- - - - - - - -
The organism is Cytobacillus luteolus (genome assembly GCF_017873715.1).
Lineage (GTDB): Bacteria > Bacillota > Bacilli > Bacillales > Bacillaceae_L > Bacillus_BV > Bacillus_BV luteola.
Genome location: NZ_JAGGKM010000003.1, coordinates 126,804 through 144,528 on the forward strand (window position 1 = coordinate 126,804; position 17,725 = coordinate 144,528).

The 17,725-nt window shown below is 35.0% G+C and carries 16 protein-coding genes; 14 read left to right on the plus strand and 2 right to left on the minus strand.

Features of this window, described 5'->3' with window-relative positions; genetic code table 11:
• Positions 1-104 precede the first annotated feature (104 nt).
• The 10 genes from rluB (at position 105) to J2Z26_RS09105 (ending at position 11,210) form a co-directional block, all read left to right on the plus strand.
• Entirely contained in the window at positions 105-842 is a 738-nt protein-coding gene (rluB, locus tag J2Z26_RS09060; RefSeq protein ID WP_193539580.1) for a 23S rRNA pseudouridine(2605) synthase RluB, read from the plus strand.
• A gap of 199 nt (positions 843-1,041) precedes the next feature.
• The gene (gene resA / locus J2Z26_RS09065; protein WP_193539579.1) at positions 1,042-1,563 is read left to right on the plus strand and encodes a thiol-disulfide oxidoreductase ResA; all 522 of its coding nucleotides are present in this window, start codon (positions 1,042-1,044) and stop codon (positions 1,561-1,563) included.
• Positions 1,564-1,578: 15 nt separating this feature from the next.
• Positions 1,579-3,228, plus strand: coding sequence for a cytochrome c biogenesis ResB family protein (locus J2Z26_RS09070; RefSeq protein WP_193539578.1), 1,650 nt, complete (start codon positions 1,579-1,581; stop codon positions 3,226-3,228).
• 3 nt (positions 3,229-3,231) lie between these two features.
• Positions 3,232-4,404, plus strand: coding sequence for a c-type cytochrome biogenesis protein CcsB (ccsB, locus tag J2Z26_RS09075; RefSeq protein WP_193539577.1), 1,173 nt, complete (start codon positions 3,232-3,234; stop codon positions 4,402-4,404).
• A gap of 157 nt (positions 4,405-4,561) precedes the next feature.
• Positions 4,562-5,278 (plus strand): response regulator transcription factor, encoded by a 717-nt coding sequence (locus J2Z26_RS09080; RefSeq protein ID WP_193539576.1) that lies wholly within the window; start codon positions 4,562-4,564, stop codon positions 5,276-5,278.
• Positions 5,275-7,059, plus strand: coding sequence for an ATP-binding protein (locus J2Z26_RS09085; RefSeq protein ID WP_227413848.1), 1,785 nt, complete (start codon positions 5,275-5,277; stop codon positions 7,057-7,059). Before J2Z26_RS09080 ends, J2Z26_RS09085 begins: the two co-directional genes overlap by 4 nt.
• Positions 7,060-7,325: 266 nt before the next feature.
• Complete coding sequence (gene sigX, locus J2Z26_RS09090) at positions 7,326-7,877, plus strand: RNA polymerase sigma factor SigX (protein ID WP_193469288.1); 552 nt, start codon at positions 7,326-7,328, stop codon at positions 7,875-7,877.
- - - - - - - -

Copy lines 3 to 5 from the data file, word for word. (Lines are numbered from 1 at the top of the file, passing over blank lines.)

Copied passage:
Genome location: NZ_JAGGKM010000003.1, coordinates 126,804 through 144,528 on the forward strand (window position 1 = coordinate 126,804; position 17,725 = coordinate 144,528).

The 17,725-nt window shown below is 35.0% G+C and carries 16 protein-coding genes; 14 read left to right on the plus strand and 2 right to left on the minus strand.

Features of this window, described 5'->3' with window-relative positions; genetic code table 11: